Food Safety and Standards Authority of India to notify packaging norms soon


In a bid to further strengthen regulatory framework on food contamination on account of sub-standard packaging materials, the Food Safety and Standards Authority of India (FSSAI) has finalised its new packaging regulation, which is expected to be notified in the next few days, according to sources.

Apart from plastics, the regulation will aim to comprehensively define standards for use of various other packaging materials such as glass, metal and metal alloys and paper and cardboard, among others.

Earlier, packaging and labelling norms had been clubbed together under one regulation. Now, FSSAI will notify a separate regulation which will solely focus on setting norms for materials used for packaging, preparation, storage, wrapping, transportation and sale or service of food products.

The sources said the food safety regulator intends to incorporate packaging standards set by BIS (Bureau of Indian Standards) in its own packaging regulations so that they become mandatory and legally-binding on the packaged food industry.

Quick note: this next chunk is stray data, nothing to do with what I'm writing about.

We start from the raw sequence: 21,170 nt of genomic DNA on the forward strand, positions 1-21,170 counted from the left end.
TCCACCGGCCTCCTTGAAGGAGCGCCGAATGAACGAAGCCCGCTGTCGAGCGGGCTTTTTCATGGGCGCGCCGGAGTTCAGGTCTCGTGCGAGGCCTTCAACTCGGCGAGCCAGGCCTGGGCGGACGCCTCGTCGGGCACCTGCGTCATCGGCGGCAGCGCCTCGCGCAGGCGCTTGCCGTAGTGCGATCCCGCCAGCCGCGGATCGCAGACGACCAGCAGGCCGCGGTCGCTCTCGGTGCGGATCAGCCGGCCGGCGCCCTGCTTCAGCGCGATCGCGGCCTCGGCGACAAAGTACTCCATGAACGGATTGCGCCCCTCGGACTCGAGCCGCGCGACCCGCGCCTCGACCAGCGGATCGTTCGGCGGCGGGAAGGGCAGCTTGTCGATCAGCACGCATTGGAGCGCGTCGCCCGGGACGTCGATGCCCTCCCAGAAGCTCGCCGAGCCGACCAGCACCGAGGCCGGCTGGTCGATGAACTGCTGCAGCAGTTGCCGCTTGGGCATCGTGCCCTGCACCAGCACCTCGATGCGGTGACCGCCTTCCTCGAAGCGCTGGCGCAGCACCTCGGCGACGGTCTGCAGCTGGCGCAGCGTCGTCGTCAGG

Migration limits

The new packaging regulations will also set specific migration limits for contaminants such as barium, zinc, cobalt, iron, lithium among others which are found in certain packaging materials such as plastic. Migration limits determine the maximum permitted amount of a contaminant substance leached from a material that may come in contact with food products.

Last year, FSSAI had conducted a joint study with the Indian Institute of Packaging to look into the impact of chemical contamination from packaging materials such as plastics, paper and metal and metal alloys. The findings of the study have been used to determine these migration limits, sources added.

The food safety regulator will also give its own recommendations for the kind of packaging that should ideally be used for storage and sale of various food commodities in the new regulations. For instance, in the case of packaging of sweetening agents such as honey, use of glass bottle with metal caps, PET containers, plastic laminated tubes and plastic-based thermoformed containers among others, are part of the draft recommendations.

The regulations are also likely to look at provisions to check on the use of newspaper and recycled material for wrapping and transporting food products.

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